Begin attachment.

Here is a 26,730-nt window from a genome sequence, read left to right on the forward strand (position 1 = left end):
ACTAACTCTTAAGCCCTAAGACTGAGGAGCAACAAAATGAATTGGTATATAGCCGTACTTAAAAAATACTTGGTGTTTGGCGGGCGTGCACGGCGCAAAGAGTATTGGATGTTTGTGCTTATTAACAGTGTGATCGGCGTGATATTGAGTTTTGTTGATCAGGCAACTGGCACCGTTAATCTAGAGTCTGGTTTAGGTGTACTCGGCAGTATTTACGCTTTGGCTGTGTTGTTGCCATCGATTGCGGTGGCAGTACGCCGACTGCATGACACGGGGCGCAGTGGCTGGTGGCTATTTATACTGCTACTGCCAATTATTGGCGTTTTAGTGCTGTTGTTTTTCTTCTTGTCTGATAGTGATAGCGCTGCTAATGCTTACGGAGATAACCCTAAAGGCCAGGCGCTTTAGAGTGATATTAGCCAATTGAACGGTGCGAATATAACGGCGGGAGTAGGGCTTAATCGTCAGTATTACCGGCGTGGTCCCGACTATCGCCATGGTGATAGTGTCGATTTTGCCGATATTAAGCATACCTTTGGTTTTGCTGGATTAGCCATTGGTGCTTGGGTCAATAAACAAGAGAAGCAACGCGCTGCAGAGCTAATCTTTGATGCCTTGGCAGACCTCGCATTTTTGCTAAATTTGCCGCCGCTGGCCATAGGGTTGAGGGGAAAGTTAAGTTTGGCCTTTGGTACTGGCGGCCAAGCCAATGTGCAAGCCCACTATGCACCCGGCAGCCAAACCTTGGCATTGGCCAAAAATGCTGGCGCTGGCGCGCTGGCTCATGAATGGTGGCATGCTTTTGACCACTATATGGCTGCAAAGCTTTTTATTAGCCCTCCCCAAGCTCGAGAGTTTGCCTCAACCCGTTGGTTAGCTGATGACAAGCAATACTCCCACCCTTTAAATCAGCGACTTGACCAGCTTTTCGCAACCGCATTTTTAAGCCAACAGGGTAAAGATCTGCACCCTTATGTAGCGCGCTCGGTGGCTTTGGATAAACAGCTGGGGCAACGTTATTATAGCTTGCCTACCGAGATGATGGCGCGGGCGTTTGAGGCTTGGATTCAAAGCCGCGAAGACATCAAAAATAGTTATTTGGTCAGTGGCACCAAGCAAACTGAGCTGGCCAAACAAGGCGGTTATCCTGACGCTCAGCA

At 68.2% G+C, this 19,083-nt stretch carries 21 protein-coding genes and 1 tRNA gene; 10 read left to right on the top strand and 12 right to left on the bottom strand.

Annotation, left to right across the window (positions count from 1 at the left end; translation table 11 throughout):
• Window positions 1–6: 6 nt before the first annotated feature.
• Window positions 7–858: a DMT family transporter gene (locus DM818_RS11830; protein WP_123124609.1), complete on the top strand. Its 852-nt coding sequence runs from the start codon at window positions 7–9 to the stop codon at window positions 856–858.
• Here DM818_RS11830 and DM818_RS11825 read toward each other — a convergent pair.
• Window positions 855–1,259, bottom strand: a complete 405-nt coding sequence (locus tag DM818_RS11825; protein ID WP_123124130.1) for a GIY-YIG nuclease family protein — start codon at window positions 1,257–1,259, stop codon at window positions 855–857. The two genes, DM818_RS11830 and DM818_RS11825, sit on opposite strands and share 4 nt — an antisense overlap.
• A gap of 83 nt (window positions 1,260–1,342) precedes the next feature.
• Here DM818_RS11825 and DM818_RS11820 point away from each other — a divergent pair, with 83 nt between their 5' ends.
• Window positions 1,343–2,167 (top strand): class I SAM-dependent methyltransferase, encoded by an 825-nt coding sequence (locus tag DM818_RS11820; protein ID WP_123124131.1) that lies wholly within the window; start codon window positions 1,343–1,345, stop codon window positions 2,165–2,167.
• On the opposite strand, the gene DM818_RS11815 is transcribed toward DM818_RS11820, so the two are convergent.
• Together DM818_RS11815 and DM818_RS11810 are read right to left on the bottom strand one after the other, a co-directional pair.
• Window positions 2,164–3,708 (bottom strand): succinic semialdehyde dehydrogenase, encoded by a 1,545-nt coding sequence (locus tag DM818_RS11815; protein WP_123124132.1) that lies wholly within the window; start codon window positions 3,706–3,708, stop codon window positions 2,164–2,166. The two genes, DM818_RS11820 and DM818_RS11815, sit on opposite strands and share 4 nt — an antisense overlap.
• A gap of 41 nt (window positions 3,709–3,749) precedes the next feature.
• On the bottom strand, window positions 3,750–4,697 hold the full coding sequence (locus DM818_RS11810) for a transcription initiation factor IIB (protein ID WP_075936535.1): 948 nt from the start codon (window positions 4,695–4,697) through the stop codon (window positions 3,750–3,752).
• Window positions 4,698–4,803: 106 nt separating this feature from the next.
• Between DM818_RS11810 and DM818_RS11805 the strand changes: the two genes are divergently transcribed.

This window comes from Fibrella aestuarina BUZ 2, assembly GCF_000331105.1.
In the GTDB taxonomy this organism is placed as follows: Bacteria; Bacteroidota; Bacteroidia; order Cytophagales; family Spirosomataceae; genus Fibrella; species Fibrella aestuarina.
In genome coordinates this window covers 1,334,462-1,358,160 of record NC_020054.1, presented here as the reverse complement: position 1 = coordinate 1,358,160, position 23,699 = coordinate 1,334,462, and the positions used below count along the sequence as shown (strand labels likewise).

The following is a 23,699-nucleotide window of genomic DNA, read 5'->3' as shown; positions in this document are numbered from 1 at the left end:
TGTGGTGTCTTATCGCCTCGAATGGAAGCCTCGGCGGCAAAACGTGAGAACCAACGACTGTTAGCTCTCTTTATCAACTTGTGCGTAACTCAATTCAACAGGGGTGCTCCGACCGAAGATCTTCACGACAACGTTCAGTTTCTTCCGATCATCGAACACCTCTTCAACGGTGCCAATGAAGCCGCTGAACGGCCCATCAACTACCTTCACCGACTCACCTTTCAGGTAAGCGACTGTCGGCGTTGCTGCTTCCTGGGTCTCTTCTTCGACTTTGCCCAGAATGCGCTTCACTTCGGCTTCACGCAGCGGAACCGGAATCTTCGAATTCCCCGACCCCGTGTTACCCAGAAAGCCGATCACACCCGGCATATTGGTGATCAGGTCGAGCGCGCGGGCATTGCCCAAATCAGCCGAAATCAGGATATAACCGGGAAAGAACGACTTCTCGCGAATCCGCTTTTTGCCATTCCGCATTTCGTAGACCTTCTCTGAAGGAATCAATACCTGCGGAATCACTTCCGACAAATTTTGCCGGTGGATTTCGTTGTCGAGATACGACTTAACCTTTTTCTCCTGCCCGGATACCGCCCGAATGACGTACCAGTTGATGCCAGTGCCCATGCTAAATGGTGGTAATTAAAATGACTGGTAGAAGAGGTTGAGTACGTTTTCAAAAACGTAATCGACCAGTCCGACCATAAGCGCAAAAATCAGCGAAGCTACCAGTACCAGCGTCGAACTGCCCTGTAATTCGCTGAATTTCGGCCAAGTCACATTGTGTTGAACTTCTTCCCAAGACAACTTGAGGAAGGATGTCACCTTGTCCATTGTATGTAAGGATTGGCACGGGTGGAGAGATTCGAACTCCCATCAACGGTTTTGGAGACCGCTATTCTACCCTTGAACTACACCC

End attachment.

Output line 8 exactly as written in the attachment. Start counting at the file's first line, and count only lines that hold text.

• Window positions 855–1,259, bottom strand: a complete 405-nt coding sequence (locus tag DM818_RS11825; protein ID WP_123124130.1) for a GIY-YIG nuclease family protein — start codon at window positions 1,257–1,259, stop codon at window positions 855–857. The two genes, DM818_RS11830 and DM818_RS11825, sit on opposite strands and share 4 nt — an antisense overlap.